I can’t be the only one. The only lifelong Apple fan boy who wears shirts with collars on occasion. Am I?
I ask because if there were others, if maybe even one of us worked for Apple on the iPhone team, the iPhone headphones would be designed differently. It’s a fact – no two ways about it. That somehow this critical design flaw should never have survived the Apple design process, unless of course, they really all do wear t-shirts – exclusively.
Hey, I wear t shirts. Cool ones too. But now and again – and maybe more often than some, I wear similarly stylish button-down shirts with collars. And this is where the design flaw reveals itself.
See, the wired iPhone mic catches on your shirt collar. And by catches on your collar, I mean the sharp edge of the mic invariably snags your collar with enough force to tug the earpiece out of you ear, and then the earpiece and mic fall 4 feet to your knees mid-conversation. It never fails. Turn your head an inch too far and – pop.
“Wait, HELLO!? Hold on, I can’t hear you – sorry! Hello? you still there? Oh hi, sorry – my headphone just popped out of my….” Never fails. I really don’t get it.
Oh sure, it looks nice. It looks awesome. And it even feels nice in your fingers; that little wired mic. But by God, as sure as I am writing “mac genius” that headphone catches on my collar and pops out of my ear.
Maybe like you, I’ve become subconsciously sensitive to the problem. I have developed this acute reflex due to “the pull”. That feeling when the cord tugs at my earbud, the mic having snagged my collar. At the slightest resistance, my head freezes and I carefully bring it back to center, just shy of popping the earbud from my ear. There was a point where I would use my patented oval-head-move to release the mic from said collar. I’d gotten pretty good at that too, that oval-head-move; made me look like a pigeon walking down the street. But alas – whatever momentary satisfaction I may have had at releasing the mic – it only caught again a moment later. Without fail.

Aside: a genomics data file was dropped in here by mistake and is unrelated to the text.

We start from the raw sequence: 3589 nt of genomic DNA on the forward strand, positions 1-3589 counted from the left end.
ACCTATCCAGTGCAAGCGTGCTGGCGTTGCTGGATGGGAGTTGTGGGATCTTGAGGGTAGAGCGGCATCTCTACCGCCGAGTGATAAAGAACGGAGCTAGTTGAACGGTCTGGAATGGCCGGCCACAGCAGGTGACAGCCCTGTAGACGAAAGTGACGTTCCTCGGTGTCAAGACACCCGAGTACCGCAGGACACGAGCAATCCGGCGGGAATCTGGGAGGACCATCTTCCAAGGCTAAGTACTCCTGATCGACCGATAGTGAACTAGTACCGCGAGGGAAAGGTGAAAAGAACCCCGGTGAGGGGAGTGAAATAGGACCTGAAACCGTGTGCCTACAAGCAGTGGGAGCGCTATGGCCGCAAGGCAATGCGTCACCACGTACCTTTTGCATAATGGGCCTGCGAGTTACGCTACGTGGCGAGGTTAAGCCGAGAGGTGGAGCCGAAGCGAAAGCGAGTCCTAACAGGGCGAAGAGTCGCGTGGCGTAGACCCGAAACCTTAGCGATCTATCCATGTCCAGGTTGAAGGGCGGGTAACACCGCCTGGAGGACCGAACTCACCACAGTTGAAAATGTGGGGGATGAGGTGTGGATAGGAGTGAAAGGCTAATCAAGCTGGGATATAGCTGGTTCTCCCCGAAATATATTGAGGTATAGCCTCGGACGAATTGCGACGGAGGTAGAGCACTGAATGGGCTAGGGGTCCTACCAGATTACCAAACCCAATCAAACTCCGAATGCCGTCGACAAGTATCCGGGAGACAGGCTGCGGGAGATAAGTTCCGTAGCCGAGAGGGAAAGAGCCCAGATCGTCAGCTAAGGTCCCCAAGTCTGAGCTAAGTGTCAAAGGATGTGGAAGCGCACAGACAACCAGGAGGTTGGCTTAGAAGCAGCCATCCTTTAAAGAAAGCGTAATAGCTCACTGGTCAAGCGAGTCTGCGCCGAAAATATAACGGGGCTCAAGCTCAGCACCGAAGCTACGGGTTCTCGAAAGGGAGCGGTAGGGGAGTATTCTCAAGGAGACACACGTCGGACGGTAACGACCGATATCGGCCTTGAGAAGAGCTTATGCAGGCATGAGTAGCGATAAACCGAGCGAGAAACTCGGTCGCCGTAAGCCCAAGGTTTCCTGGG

As a result I finally gave up and now walk around with one hand holding the mic to my mouth. Just like I did years ago with poorer sets designed by your average run-of-the-mill, low-end industrial designers. It would appear to most passersby that I am actually holding the mic to my mouth so that my voice is better heard, but no. The mic works fine without that. No, I am simply trying to keep the earbud in place, simple as that.
Naturally, this never happens when I wear a t shirt. And maybe that’s the idea.
…………………….. UPDATE ……………………..
With the release of the iPhone 5, Apple has introduced Ear Pods. Apple has clearly attempted to address this problem with the new Ear Pod mic (pictured right) which now has rounded edges at the top of the mic – limiting the likelihood of catching. Additionally the functionality of the mic buttons feel improved – they are much more responsive and easily controlled. The sound quality of Ear Pods is better, the fit, in-ear, is also vastly improved. To be honest, I’m not sure what they could do to make these much better. An “untangle” button maybe?
Indeed I can report that if the previous mic made you crazy, you will be quite please with Ear Pods. What a relief.
If you would like to get Ear Pods – and forego the added cost of a new iPhone 5, they can be purchased at Apple’s website. I did, and for less than 30 bucks it was totally wort it.